Materials And Methods
Production of Transgenic Mice.
The human CXCR4 (hCXCR4) cDNA was obtained by PCR from the human PBL cDNA library (Human Peripheral Blood Leukocyte Quick-Clone™; Clontech, Palo Alto, CA) using the following primers: primer 1, 5′-TGAGTCGACTGAGTGCTCCAGTAGCCACC; primer 2, 5′-TAGGTCGACAGATCTTGTACAATATTGGTCAGTCTT. PCR was done using cloned PFU DNA polymerase (Stratagene Inc., La Jolla, CA) for 30 cycles each consisting of 1 min at 94°C, 1 min at 55°C, and 3 min 72°C. The cDNA product was digested with SalI restriction endonuclease and inserted into the SalI site of the mouse CD4 transgene designed for restricted expression of a transgene in CD4+ T cells (16). The 40-kb genomic fragment containing all exons as well as 5′ and 3′ region of the human CD4 (hCD4) gene was joined with the murine CD4 enhancer (17). These two transgenes were separated from the vectors on an agarose gel, purified, and coinjected into the nuclei of mouse oocytes of (B6D2)F1 mice. Transgenic founders were screened for the expression of hCD4 and hCXCR4 in their PBLs by FACS® (Becton Dickinson and Co., Mountain View, CA) analysis, as well as for the integration of transgenes (hCD4 and hCXCR4) in their genomic DNA by PCR analysis. The founders were mated with C57BL/6J mice to generate the progeny. Mice are maintained in the SPF facility (Department of Experimental Animal Research, RIKEN).
Cell Culture and Infection Assays.
Human PBMCs purified with the lymphosepar I buffer (IBL, Fujioka, Japan) and mouse thymocytes passed through a nylon mesh were washed with PBS, and then cultured at 5 × 105 (PBMCs) and 5 × 106 (thymocytes) cells/ml in RPMI complete medium containing 3 μg/ml PHA (Sigma Chemical Co., St. Louis, MO) and 4 ng/ml recombinant human IL-2 (PeproTech EC, London, UK) or murine IL-2 (R&D Systems, Inc., Minneapolis, MN). On day 2, cells were harvested, counted, and 106 (human PBMCs) or 5 × 106 (murine thymocytes) cells were inoculated with the medium (1 ml) containing HIV-1 viruses (5 ng of p24 antigen) at 37°C for 3 h in the presence of 5 μg/ml polybrene (Sigma Chemical Co.). After washing three times with PBS, cells were treated with trypsin (0.025%) EDTA (0.27 mM) (GIBCO BRL, Gaithersburg, MD) for 3 min at 37°C, and then washed with complete medium three times. Cells were cultured in the presence of human or murine IL-2 (4 ng/ml). IL-2 was added to the culture medium every 2 d. On indicated days after infection, the supernatant (200 μl) was removed for a p24 enzyme immunoassay (Abbott, Abbott Park, IL).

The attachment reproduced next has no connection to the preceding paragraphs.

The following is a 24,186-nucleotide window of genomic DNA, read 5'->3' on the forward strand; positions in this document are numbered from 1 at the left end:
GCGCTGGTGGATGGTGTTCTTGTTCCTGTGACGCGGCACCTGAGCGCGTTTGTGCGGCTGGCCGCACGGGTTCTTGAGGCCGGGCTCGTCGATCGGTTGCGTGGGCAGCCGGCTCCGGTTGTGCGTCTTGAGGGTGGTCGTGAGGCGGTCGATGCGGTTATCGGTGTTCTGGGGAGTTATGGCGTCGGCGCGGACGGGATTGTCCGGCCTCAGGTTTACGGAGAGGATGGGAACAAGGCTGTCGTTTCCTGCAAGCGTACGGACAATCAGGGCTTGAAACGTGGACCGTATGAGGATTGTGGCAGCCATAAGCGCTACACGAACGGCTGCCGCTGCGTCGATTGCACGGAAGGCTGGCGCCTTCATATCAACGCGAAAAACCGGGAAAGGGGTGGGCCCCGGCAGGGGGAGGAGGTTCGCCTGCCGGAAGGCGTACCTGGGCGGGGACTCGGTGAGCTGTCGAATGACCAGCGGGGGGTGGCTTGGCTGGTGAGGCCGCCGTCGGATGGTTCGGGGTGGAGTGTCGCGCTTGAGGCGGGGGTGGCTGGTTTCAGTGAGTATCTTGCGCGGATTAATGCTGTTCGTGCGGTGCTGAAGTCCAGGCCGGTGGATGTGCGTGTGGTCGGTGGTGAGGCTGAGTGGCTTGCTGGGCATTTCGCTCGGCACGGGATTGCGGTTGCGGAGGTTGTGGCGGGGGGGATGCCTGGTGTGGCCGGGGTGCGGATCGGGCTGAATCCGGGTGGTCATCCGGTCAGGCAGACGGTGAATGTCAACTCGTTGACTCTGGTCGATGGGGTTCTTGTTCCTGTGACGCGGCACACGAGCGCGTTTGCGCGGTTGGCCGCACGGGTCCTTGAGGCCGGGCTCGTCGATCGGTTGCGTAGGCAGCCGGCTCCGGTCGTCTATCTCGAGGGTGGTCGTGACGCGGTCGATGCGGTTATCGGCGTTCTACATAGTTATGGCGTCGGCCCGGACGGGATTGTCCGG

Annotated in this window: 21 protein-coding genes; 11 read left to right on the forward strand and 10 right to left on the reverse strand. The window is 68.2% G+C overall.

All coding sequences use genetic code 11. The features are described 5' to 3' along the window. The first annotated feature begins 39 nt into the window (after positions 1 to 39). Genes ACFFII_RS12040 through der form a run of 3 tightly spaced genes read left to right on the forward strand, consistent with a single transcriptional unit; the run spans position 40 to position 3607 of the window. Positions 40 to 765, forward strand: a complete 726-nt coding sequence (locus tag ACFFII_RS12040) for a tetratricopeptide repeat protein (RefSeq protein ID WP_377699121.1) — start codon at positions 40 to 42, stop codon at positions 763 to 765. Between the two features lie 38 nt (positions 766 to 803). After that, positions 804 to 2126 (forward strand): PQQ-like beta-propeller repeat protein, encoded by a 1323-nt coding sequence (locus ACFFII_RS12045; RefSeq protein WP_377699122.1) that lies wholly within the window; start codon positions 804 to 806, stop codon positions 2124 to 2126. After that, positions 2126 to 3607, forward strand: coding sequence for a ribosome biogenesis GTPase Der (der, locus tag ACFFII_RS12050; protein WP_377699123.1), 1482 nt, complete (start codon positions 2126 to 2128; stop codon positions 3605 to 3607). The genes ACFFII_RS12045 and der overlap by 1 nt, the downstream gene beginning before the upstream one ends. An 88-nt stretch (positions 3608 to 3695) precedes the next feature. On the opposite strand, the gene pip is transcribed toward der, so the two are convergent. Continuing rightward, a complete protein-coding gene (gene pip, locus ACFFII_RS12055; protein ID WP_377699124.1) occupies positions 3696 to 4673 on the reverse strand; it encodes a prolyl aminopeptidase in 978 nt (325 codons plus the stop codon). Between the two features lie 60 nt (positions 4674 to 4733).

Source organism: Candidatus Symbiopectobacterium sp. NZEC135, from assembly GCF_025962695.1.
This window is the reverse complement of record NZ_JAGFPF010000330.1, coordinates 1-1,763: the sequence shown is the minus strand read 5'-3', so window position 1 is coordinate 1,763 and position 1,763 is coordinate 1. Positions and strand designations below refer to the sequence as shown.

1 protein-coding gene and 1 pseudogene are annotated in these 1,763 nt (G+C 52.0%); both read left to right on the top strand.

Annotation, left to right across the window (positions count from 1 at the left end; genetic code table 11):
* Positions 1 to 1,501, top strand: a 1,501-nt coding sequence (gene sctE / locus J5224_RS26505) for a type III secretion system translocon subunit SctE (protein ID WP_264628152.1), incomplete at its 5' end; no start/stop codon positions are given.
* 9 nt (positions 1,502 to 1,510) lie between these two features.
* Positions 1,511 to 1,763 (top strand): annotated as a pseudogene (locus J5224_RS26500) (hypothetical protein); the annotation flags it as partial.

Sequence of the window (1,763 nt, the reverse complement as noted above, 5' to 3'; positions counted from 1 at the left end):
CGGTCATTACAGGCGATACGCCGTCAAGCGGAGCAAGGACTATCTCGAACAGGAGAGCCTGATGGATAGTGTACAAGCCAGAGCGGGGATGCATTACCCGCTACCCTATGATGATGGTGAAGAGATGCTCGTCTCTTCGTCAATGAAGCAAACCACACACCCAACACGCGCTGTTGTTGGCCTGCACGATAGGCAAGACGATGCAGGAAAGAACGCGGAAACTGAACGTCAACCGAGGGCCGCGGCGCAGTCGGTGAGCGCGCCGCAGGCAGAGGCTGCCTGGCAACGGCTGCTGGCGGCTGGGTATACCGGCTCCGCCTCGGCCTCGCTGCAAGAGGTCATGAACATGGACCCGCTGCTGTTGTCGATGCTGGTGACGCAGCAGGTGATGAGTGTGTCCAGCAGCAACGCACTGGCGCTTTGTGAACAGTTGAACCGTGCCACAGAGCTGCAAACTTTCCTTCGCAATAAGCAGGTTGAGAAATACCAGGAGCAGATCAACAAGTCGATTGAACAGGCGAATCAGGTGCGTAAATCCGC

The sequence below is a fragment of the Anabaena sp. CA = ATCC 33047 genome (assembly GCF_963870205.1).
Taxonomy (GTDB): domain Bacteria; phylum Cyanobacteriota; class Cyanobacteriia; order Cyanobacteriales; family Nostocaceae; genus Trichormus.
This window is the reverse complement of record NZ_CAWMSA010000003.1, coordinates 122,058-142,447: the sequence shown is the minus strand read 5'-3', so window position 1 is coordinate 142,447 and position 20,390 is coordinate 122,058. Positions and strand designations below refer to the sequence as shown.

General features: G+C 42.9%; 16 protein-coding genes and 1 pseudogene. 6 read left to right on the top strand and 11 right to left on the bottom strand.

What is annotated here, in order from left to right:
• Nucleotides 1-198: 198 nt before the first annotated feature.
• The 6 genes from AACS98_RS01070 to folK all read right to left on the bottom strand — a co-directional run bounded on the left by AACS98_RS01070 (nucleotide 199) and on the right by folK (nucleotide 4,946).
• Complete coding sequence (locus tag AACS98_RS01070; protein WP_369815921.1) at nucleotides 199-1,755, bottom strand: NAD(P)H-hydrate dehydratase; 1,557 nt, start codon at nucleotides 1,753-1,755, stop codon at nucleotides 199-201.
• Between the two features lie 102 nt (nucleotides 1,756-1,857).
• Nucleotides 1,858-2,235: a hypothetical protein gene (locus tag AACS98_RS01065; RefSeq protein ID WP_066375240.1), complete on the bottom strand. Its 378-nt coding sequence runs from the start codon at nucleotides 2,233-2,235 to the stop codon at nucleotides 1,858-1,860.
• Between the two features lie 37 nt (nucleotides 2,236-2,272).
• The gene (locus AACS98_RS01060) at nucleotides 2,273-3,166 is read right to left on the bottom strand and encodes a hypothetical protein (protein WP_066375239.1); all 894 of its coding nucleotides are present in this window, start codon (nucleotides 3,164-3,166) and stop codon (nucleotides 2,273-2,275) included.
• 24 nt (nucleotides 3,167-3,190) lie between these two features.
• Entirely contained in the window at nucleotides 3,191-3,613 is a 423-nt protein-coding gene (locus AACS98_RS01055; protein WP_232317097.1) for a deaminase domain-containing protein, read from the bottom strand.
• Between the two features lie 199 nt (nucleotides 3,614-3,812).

Construction of SDF-1-Cγ1.
A cDNA clone encoding murine SDF-1α was cloned into pBluescript SK (−) (Stratagene Inc., La Jolla, CA) (18). The 3′ end of the coding sequences of mSDF-1α was mutated to delete the stop codon and to introduce an EcoRI site by PCR using the following primers: sense primer 5′-CCTCGAGGTCGACGGTATCGATA-3′ and antisense primer 5′-ATGGACCTCTTTCGAAATTTGTTCCCTTAAGCC-3′. After EcoRI digestion, the PCR product of expected size (310 bp) was subcloned into a pCγ1/Bluescript SK (−) vector containing human IgG1 constant region genomic sequences (provided by H. Yagita, Juntendo University School of Medicine, Tokyo, Japan) (19). Clones with mSDF-1α gene in right direction were chosen. The procedure resulted in an in-frame fusion gene between mSDF-1α and huCγ1(SDF-1–Cγ1). After confirming the sequences, a 1.7-kb XhoI–NotI fragment was subcloned into pBCMGSneo expression vector (20). A pSDF-1-Cγ1/BCMGSneo vector was transfected into Ag 8.653 B cell tumors using Lipofectin (GIBCO BRL) and stable transfectants were established after G418 selection.
Flow Cytometry Analysis.